The Federalist Society's annual convention has been called the "Super Bowl" for lawyers.
This year, following the confirmation of Justice Brett Kavanaugh to the U.S. Supreme Court, yet another member of the group's ranks sent to the highest court in the land, it might have been expected to be a celebration of Kavanaugh and the president who appointed him.
But just days before the convention is set to begin at The Mayflower Hotel in Washington, some of its most prominent members have banded together to form "Checks and Balances," a slate of like-minded attorneys who are encouraging their fellow conservatives to speak out against what they see as President Donald Trump's undermining of the rule of law.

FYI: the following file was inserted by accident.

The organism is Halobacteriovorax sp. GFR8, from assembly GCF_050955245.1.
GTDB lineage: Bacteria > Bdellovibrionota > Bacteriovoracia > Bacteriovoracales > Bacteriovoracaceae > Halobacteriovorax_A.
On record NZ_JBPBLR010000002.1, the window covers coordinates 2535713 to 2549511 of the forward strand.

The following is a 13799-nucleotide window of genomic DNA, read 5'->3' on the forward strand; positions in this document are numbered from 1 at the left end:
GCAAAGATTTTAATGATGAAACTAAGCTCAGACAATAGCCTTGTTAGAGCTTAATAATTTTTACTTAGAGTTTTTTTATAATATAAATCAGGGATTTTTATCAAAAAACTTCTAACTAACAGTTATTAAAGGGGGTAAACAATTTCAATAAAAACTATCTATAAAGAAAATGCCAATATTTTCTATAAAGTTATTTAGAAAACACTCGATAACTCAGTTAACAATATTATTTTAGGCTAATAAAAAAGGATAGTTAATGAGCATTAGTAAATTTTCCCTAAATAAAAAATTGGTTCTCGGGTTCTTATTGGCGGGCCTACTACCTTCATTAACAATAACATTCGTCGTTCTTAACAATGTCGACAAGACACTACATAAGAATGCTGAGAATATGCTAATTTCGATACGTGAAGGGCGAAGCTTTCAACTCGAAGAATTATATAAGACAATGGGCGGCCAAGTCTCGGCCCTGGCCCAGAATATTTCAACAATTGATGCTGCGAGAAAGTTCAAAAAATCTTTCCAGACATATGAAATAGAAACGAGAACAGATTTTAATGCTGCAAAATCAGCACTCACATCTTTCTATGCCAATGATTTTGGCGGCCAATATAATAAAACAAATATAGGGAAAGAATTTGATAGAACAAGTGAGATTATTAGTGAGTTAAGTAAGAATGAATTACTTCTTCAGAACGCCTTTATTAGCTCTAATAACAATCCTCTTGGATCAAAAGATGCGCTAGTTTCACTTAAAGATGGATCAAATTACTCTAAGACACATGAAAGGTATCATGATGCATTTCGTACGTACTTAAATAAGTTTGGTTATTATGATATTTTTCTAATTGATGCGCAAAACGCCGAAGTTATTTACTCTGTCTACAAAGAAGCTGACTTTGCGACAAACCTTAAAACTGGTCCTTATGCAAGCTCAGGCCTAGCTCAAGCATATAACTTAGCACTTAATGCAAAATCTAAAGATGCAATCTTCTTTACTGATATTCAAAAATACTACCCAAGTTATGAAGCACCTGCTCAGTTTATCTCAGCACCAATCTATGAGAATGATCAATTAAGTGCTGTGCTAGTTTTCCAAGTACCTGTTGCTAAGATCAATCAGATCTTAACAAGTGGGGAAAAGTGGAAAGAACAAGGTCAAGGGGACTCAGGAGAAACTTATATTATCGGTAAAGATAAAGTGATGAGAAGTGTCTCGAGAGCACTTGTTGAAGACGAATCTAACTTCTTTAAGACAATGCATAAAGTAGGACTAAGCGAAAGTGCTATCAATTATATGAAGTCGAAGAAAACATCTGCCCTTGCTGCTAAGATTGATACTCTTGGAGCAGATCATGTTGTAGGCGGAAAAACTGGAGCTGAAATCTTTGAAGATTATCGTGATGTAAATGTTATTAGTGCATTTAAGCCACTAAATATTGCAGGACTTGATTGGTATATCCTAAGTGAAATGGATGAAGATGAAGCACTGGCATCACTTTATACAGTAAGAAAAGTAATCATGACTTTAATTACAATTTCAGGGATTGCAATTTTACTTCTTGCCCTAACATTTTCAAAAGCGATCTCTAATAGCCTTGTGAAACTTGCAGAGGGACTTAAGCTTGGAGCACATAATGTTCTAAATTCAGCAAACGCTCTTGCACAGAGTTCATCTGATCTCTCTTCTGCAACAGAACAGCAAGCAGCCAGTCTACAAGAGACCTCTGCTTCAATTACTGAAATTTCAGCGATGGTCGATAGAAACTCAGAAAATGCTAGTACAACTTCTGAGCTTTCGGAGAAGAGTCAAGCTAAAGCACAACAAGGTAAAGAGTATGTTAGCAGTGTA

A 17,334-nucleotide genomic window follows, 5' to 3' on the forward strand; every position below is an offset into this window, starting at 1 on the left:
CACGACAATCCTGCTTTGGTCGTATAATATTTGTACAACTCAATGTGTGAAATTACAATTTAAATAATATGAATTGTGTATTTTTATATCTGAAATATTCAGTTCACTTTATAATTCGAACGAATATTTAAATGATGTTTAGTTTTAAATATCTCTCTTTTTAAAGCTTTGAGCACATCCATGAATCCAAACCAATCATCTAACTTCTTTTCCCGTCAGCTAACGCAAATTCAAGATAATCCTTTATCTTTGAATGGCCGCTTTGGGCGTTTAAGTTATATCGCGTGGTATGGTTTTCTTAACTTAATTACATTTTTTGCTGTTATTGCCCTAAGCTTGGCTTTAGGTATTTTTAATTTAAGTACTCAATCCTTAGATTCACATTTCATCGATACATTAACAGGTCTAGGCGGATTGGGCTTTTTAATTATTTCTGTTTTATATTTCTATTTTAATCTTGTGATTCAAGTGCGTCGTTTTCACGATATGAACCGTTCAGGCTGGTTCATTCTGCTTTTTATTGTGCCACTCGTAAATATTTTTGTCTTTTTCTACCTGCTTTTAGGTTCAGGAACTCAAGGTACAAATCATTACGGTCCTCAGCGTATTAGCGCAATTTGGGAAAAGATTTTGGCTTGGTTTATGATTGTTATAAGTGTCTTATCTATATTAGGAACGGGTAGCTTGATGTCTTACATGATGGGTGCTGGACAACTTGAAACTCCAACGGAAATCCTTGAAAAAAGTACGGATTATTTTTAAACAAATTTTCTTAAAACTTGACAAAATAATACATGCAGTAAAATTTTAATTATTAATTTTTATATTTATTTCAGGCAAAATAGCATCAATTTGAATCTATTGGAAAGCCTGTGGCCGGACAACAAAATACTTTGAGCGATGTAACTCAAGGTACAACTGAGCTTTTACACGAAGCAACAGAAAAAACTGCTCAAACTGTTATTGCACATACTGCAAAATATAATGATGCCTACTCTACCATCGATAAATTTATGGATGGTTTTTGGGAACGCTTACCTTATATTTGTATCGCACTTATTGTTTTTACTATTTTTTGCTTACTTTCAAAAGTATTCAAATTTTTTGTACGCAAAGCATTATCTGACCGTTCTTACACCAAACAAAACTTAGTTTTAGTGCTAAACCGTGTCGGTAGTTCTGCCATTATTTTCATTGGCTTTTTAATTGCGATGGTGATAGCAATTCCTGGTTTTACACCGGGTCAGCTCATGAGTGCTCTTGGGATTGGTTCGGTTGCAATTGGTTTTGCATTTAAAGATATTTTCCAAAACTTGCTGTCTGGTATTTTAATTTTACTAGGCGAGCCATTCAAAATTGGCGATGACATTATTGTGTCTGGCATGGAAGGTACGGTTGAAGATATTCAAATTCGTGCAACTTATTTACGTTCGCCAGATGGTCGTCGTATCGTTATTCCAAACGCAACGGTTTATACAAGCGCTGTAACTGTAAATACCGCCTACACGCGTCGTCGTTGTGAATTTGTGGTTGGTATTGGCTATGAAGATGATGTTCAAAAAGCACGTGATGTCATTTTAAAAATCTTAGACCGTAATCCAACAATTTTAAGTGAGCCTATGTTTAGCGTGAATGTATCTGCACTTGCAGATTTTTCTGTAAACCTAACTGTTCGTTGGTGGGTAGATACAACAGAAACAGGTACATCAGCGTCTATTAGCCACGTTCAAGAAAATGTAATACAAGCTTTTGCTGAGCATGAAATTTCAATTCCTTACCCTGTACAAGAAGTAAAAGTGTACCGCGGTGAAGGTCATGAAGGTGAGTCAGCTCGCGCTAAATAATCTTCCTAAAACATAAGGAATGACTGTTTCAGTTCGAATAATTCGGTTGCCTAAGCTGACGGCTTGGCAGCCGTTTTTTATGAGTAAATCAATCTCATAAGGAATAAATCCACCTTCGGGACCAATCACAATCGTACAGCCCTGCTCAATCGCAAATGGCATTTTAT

In a mission statement dated Tuesday, the group said it stands for "the rule of law, the power of truth, the independence of the criminal justice system, the imperative of individual rights, and the necessity of civil discourse."
The group includes more than a dozen conservative and libertarian lawyers, many of whom who have held high-profile positions in Republican presidential administrations. The group's members have been influential in shaping conservative legal thought.
Among its founding signatories are Tom Ridge, the former Pennsylvania governor who served as secretary of the Department of Homeland Security under George W. Bush; George Conway, a conservative attorney who is married to Trump's senior counselor Kellyanne Conway; Peter Keisler, the former head of the Department of Justice's Civil Division; and Lori Meyer, an attorney married to Eugene Meyer, the president of the Federalist Society.
Neither the White House nor the Federalist Society immediately responded to a requests for comment.